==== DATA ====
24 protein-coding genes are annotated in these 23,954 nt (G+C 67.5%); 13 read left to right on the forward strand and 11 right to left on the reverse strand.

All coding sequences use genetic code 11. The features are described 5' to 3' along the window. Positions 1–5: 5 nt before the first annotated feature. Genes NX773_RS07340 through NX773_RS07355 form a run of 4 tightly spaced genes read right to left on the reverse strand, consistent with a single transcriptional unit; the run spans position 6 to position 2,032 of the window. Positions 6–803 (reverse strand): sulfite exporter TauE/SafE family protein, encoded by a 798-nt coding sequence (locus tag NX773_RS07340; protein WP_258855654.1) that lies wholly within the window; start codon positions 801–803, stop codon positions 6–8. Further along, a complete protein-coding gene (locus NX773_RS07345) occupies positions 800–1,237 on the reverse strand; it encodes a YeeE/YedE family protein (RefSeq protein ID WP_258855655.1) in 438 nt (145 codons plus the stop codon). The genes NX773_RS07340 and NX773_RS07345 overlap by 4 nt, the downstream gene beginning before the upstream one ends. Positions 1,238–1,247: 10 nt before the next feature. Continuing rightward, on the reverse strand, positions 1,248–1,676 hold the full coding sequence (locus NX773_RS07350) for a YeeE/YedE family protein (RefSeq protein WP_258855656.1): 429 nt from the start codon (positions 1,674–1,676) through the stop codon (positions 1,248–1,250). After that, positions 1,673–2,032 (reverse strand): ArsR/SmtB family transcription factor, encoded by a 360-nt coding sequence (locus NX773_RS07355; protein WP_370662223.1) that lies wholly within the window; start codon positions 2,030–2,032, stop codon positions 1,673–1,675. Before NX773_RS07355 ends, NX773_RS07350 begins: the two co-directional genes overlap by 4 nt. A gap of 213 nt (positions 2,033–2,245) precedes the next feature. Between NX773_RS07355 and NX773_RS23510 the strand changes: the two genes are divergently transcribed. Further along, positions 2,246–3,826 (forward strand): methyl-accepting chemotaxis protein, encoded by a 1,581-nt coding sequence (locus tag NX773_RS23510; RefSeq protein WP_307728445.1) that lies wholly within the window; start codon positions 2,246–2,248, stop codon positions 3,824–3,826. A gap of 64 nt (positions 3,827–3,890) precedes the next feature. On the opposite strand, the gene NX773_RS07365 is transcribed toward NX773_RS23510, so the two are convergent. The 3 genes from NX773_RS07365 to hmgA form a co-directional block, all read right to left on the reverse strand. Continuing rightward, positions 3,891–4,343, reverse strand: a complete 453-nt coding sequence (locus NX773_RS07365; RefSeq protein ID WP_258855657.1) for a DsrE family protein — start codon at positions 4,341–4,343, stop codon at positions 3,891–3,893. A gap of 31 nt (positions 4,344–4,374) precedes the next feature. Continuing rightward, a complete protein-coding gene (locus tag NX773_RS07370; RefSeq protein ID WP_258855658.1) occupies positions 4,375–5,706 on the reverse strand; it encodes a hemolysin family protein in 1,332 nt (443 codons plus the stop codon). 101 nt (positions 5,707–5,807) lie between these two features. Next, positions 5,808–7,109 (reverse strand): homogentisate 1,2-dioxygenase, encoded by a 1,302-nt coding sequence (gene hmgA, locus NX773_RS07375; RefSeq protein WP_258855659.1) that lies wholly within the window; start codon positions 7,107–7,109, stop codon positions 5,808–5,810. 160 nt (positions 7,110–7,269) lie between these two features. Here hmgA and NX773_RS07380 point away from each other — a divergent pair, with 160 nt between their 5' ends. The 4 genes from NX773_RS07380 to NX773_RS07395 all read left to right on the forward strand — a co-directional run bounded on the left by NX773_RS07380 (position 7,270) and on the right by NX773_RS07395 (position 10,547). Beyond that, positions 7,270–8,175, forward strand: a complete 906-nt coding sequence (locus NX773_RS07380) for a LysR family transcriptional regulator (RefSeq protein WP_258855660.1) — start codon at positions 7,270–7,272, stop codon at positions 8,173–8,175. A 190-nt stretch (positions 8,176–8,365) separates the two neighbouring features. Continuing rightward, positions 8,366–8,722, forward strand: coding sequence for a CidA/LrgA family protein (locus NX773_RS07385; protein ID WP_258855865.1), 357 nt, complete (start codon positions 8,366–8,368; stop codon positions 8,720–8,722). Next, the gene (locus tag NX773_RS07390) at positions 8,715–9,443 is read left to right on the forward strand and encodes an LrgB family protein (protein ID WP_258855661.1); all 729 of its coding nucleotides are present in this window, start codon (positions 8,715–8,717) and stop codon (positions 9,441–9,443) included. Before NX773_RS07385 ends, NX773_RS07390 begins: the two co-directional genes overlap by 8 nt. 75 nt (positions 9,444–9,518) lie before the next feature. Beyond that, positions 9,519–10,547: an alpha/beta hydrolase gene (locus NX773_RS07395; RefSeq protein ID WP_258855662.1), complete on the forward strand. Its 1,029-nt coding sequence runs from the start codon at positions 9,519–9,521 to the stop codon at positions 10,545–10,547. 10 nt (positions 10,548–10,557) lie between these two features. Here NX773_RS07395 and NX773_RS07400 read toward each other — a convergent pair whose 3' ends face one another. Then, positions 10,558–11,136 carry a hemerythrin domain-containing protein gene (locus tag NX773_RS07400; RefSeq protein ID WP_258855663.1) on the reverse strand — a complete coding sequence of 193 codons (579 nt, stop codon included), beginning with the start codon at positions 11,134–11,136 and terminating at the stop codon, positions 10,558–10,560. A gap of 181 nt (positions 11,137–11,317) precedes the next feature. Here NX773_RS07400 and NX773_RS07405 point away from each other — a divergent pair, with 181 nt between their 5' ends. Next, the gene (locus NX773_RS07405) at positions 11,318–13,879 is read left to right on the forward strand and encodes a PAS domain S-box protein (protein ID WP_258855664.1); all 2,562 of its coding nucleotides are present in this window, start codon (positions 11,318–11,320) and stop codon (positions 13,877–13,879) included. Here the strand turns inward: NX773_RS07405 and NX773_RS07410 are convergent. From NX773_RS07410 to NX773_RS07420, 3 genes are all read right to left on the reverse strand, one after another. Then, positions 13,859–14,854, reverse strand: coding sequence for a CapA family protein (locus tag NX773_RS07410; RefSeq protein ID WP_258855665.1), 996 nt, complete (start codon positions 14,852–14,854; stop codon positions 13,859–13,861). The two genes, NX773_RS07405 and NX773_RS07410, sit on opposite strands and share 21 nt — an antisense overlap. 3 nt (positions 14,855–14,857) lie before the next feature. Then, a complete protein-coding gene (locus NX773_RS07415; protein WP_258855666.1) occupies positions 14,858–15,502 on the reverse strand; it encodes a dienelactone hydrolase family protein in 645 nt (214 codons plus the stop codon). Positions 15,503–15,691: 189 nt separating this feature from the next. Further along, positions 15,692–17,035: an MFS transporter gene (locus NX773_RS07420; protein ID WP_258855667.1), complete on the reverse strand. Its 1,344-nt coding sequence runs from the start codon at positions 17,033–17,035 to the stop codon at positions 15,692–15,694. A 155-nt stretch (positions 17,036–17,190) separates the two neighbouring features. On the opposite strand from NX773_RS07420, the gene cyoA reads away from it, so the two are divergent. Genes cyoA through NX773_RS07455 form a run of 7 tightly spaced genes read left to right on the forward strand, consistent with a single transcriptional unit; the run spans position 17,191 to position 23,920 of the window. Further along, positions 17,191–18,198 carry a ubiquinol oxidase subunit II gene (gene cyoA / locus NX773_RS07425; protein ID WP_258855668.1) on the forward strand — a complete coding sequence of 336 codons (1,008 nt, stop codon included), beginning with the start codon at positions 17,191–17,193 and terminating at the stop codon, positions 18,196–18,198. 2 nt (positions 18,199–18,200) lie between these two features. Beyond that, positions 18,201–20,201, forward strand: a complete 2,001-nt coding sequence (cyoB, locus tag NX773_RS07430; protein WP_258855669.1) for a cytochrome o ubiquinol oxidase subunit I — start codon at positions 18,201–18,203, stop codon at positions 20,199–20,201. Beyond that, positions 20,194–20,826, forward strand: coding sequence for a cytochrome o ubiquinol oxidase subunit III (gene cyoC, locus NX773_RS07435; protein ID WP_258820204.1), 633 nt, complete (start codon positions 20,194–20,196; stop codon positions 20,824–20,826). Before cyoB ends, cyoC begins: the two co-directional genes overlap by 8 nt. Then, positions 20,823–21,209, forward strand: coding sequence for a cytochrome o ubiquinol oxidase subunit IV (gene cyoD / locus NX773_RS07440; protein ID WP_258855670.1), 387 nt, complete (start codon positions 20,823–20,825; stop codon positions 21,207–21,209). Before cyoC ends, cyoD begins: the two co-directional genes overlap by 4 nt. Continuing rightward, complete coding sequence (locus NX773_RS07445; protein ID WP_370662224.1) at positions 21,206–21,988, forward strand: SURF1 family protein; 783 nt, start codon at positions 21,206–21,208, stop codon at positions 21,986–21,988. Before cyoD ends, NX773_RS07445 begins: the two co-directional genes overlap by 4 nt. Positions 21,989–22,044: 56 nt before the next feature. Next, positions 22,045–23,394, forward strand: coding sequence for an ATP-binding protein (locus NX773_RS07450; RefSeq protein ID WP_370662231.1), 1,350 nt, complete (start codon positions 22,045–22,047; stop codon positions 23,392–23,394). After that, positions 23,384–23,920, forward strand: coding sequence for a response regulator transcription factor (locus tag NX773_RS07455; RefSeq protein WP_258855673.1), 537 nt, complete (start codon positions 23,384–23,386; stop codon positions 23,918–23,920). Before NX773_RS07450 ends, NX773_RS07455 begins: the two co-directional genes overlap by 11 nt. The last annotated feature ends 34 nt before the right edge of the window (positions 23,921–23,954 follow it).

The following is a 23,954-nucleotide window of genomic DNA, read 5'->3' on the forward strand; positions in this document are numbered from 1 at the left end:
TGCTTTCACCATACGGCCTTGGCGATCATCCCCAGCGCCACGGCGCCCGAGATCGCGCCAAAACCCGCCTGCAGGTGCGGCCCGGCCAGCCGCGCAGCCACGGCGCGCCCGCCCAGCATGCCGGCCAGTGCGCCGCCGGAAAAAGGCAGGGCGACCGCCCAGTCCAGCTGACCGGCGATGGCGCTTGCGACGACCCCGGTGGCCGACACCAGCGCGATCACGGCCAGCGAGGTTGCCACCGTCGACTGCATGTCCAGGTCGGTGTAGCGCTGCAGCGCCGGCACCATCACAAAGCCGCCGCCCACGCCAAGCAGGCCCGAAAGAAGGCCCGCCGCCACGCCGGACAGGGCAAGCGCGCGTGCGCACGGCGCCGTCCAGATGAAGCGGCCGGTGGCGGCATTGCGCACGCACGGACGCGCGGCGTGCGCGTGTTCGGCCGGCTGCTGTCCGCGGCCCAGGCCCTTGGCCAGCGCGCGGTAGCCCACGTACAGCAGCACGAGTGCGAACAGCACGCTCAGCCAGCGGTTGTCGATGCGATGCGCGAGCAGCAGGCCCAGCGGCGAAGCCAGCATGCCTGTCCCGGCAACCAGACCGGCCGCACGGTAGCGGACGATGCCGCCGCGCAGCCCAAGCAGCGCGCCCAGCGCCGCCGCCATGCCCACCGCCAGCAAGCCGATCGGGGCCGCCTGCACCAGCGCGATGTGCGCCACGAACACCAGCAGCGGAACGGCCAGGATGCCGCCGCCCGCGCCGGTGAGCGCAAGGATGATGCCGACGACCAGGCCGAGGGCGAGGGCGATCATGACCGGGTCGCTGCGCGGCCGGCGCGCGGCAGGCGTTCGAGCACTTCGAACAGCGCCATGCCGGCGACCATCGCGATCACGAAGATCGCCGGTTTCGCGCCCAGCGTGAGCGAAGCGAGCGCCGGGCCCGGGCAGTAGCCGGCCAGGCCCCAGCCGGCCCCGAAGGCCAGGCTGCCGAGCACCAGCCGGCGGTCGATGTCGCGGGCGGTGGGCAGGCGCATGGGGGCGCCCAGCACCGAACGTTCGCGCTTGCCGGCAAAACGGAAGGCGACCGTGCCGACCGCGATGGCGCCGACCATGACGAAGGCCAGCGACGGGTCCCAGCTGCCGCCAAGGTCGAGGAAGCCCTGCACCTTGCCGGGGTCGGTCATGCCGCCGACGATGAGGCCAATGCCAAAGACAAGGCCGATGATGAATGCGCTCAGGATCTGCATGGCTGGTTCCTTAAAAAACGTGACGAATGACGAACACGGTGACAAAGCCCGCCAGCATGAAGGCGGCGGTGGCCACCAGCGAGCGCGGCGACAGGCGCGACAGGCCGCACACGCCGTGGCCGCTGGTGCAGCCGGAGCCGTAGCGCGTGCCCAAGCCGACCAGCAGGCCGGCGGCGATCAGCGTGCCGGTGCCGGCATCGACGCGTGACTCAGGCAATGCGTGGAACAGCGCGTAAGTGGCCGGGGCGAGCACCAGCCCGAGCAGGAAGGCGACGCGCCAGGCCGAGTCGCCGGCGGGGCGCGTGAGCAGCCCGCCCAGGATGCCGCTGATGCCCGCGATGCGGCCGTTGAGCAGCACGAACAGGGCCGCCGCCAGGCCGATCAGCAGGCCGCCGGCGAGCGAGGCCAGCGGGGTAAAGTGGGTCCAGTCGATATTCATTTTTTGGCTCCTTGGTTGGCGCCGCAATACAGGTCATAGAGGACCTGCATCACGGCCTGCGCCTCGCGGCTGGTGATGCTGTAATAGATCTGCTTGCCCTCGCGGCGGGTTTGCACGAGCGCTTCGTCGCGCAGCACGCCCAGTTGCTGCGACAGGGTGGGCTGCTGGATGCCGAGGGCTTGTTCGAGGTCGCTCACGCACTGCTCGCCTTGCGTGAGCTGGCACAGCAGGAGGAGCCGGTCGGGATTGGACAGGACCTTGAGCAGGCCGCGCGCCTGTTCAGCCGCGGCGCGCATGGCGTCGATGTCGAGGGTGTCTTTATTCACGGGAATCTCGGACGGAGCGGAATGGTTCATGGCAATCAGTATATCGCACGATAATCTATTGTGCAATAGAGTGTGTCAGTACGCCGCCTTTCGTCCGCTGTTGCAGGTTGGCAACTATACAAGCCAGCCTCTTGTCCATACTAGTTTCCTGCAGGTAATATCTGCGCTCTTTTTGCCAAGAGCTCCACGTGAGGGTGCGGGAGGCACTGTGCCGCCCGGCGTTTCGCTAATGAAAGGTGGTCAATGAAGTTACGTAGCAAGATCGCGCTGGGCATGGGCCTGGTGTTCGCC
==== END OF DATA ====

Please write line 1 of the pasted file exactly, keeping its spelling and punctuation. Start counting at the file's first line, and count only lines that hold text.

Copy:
24 protein-coding genes are annotated in these 23,954 nt (G+C 67.5%); 13 read left to right on the forward strand and 11 right to left on the reverse strand.